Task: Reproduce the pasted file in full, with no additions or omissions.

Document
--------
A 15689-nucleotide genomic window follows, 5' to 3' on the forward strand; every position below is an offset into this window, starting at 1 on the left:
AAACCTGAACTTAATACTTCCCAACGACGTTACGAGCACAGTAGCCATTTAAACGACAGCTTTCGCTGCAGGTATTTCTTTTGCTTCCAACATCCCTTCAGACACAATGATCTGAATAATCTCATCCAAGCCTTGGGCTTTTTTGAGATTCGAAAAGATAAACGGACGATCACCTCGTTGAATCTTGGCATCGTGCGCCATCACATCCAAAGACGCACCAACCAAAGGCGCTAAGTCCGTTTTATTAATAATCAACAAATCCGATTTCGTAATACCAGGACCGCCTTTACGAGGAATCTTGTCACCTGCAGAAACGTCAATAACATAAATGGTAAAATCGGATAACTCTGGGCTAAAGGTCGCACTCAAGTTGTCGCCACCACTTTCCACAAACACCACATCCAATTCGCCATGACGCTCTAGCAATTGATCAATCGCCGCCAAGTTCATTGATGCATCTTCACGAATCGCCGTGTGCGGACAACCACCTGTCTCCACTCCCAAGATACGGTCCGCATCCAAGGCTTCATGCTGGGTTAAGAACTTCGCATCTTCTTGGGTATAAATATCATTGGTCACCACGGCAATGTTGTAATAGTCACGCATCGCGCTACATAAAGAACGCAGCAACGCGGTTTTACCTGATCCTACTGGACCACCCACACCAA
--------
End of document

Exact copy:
A 15689-nucleotide genomic window follows, 5' to 3' on the forward strand; every position below is an offset into this window, starting at 1 on the left:
AAACCTGAACTTAATACTTCCCAACGACGTTACGAGCACAGTAGCCATTTAAACGACAGCTTTCGCTGCAGGTATTTCTTTTGCTTCCAACATCCCTTCAGACACAATGATCTGAATAATCTCATCCAAGCCTTGGGCTTTTTTGAGATTCGAAAAGATAAACGGACGATCACCTCGTTGAATCTTGGCATCGTGCGCCATCACATCCAAAGACGCACCAACCAAAGGCGCTAAGTCCGTTTTATTAATAATCAACAAATCCGATTTCGTAATACCAGGACCGCCTTTACGAGGAATCTTGTCACCTGCAGAAACGTCAATAACATAAATGGTAAAATCGGATAACTCTGGGCTAAAGGTCGCACTCAAGTTGTCGCCACCACTTTCCACAAACACCACATCCAATTCGCCATGACGCTCTAGCAATTGATCAATCGCCGCCAAGTTCATTGATGCATCTTCACGAATCGCCGTGTGCGGACAACCACCTGTCTCCACTCCCAAGATACGGTCCGCATCCAAGGCTTCATGCTGGGTTAAGAACTTCGCATCTTCTTGGGTATAAATATCATTGGTCACCACGGCAATGTTGTAATAGTCACGCATCGCGCTACATAAAGAACGCAGCAACGCGGTTTTACCTGATCCTACTGGACCACCCACACCAA